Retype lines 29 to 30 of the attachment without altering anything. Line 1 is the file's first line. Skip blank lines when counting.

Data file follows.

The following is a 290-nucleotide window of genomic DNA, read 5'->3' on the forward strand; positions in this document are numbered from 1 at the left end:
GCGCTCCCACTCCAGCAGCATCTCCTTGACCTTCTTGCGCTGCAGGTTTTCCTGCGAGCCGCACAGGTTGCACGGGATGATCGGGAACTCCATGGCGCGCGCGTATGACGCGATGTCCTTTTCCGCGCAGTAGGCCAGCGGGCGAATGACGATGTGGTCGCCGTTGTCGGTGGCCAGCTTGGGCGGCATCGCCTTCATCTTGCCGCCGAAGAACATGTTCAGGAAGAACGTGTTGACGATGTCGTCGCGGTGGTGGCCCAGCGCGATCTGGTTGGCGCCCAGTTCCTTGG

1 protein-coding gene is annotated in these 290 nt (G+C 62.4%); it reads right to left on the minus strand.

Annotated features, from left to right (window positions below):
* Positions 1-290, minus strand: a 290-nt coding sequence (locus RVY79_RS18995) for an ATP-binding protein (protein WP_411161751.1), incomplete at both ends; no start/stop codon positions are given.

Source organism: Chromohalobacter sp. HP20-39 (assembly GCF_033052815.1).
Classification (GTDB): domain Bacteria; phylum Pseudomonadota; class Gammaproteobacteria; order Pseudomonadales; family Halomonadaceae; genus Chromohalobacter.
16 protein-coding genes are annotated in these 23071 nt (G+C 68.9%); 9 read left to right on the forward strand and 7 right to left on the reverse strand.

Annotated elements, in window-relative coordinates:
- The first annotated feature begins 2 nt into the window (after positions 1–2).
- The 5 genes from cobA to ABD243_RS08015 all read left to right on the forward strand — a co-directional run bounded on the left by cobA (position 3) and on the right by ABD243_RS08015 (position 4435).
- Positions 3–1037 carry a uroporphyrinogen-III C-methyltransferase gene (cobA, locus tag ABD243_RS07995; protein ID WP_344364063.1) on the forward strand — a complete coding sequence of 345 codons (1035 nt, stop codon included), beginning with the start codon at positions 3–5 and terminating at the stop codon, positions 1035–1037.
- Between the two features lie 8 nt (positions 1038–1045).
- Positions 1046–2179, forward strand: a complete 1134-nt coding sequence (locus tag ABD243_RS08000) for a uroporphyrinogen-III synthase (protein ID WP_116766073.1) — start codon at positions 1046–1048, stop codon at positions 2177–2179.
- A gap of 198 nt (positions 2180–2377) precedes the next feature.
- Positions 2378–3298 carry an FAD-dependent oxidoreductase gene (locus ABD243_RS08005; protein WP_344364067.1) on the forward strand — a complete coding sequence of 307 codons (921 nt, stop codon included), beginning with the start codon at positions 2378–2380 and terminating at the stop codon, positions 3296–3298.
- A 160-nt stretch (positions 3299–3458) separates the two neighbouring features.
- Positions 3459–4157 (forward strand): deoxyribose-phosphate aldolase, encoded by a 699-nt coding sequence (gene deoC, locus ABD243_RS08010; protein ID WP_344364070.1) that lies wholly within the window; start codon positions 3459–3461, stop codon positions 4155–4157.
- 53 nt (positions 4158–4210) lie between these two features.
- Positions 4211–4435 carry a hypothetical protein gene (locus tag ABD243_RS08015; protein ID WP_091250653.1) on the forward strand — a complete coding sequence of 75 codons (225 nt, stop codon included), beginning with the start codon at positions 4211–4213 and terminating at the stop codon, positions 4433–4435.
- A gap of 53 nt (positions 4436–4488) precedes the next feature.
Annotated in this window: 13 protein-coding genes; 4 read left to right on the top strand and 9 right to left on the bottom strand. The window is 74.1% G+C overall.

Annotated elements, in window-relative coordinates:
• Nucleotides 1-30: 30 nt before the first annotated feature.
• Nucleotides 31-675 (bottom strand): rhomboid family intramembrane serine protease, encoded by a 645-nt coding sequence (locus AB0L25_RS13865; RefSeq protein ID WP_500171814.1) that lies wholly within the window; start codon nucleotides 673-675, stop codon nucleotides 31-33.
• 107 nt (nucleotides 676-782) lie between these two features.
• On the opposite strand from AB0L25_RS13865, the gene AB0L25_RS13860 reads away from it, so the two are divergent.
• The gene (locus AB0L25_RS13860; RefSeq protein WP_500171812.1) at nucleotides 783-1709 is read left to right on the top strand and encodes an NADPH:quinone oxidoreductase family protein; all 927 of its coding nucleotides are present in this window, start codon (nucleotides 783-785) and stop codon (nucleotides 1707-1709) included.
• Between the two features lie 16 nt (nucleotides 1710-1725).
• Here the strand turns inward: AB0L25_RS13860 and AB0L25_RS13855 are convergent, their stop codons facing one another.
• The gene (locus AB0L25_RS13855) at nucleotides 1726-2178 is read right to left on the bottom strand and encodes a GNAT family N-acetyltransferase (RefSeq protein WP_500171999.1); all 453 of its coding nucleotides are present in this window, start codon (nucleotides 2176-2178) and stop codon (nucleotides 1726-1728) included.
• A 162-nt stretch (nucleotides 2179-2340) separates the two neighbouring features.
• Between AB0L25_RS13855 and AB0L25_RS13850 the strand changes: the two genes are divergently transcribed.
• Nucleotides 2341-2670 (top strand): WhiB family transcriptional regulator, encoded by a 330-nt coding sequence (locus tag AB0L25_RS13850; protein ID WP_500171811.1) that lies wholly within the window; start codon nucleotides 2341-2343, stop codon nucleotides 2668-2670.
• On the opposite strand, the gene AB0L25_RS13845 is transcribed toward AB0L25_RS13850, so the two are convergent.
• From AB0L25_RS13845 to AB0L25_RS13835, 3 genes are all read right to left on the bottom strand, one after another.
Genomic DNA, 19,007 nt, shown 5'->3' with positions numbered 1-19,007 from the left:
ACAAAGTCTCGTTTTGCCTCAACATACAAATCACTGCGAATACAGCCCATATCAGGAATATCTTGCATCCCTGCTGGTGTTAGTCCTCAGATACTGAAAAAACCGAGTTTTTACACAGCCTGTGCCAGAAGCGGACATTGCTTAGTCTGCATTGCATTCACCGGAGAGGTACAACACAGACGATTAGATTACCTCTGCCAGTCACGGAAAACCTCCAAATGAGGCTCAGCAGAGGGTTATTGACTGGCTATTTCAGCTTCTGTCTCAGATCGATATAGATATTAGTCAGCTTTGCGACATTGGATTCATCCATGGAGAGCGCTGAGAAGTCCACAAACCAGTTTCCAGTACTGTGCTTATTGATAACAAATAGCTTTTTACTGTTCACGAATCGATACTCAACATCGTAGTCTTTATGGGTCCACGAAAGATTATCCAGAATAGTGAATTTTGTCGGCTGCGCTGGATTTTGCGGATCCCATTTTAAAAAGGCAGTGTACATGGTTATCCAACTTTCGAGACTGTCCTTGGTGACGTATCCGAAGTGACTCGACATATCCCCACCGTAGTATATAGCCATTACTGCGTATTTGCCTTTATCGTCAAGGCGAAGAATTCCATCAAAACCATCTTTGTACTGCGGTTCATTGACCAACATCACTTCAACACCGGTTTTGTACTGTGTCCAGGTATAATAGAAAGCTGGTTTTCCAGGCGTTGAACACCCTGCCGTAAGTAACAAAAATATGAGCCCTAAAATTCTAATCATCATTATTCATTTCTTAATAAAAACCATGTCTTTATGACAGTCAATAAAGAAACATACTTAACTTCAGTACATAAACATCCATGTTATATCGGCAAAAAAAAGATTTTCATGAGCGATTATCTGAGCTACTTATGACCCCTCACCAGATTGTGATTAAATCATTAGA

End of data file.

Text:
• Between the two features lie 16 nt (nucleotides 1710-1725).
• Here the strand turns inward: AB0L25_RS13860 and AB0L25_RS13855 are convergent, their stop codons facing one another.